Alumnae/i Feature

Award-Winning Author Karen R. Koenig '88MSW Publishes "Words to Eat By"

What inspired you to start writing and publishing books on dysregulated eating?

I started out trying my hand at fiction and screenplays. I was lucky enough to have an agent who advised me to write about what I knew and that was how to treat dysregulated eating, especially of the mindless and emotional kind. She helped me find an eating disorders publisher for my first book and I just kept writing books. I hope to start my next one this spring.

Tell us about your latest book, Words to Eat By.

Karen Koenig standing by her refrigerator in her home.

I wrote Words to Eat By because I realized how clients were actually promoting unhealthy patterns via their self-talk: talking themselves into destructive behaviors rather than out of them. The book teaches the reader what distinguishes healthy from unhealthy self-talk and how to listen to what they’re saying to themselves in order to improve the message.

My other books are on what clients with emotional and overeating problems need for recovery—rational beliefs to improve affect regulation and behavior; an understanding of their emotions; healthier personality traits; resolution of unconscious, internal conflicts about food and their body; and life skills to improve self-care. I also wrote two books for professionals on how to treat eating problems.

Tell us about the psychology of self-talk and how it can be applied to improve relationships with food, body, and mind.

Self-talk puts our thoughts into action — that is, the brain uses self-talk to know what to do, such as eat this and not that. Most of our self-talk is habitual and unconscious in that we don’t actually hear ourselves saying something, like eating a second piece of cake when the first was delicious and we’re already satisfied, then wondering why we did that.

My book is about the elements that constitute constructive, healthy self-talk versus destructive and unhealthy messages. My goal is to get people to pay attention to their self-talk around food, exercise, and self-care so they can re-program themselves to move towards what’s best for them.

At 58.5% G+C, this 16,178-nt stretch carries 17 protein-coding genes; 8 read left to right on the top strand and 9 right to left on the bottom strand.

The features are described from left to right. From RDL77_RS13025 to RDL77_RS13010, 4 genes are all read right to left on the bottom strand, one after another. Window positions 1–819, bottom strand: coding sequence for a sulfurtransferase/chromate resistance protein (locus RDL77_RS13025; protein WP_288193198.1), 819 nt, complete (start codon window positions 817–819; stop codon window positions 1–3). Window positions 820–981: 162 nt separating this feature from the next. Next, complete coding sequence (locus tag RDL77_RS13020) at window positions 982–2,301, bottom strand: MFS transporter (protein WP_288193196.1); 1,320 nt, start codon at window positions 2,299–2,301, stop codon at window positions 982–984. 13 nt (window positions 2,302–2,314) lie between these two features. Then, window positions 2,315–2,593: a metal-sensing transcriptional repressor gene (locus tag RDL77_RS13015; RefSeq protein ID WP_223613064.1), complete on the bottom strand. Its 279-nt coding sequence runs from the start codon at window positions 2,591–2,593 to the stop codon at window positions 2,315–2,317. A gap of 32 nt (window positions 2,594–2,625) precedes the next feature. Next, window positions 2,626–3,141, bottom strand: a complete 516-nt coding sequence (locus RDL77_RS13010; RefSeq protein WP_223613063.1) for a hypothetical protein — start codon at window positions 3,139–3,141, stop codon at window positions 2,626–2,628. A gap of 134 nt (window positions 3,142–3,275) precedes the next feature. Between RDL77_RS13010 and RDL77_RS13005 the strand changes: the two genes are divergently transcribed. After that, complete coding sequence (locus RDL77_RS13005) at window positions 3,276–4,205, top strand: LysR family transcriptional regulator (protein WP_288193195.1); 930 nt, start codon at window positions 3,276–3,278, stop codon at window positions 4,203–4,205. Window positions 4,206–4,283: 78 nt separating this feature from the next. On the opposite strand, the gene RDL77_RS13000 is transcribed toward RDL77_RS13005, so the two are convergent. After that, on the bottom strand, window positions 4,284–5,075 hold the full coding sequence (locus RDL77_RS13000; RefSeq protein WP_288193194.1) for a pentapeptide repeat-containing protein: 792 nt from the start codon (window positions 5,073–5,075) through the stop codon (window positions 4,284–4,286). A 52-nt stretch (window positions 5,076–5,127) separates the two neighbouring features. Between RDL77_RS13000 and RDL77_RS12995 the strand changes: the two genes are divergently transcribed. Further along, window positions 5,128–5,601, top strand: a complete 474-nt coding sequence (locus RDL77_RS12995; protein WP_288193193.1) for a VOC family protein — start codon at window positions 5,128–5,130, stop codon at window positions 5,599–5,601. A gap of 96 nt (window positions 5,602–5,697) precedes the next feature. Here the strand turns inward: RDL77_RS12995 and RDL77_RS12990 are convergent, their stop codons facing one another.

If there was one thing you'd like readers to take away from Words to Eat By, what would that be?

The most unhelpful kind of self-talk uses external motivation. Words such as “should, shouldn’t, am supposed to, need to, must and ought to” are meant to pressure us to do something we’re ambivalent about doing.

A far better option is to use internal motivation in the form of words from the heart like “want, wish, desire, prefer and would like to.” The idea is to reduce bullying ourselves, which we often rebel against and, instead, use compassionate, inspiring, empowering words that generate positive behaviors and habits without the pressure.

What do you find most rewarding about your career?

After 30-plus years of being a therapist, I still love it at nearly 74-years-old. Doing therapy and writing are a joy for me and give me tremendous pleasure. I’m very fortunate to do what I enjoy.

Why did you choose to attend Simmons for an MSW?

I went to social work school when I was close to 40-years old, and the Simmons School of Social Work had an excellent clinical program. I never thought of going anywhere else.

How did Simmons help prepare you for what you're doing now?

I was so ready to become a therapist that I soaked up all the information in my courses. Fortunately, I had two excellent internships as well, my first in-patient and my second in a day hospital, where I learned so much that complemented the coursework.

Do you have a favorite Simmons memory?

I do: Dr. Sophie Freud was the instructor for our "Human Development" course and asked us when children emotionally separate from their parents. We all raised our hands to give different answers: around three years old, when they begin school, and when they move out and or go off to college. But Sophie knew better and said, “Never!” I’ve learned personally and professionally how very right she was. We never actually do separate from them emotionally.

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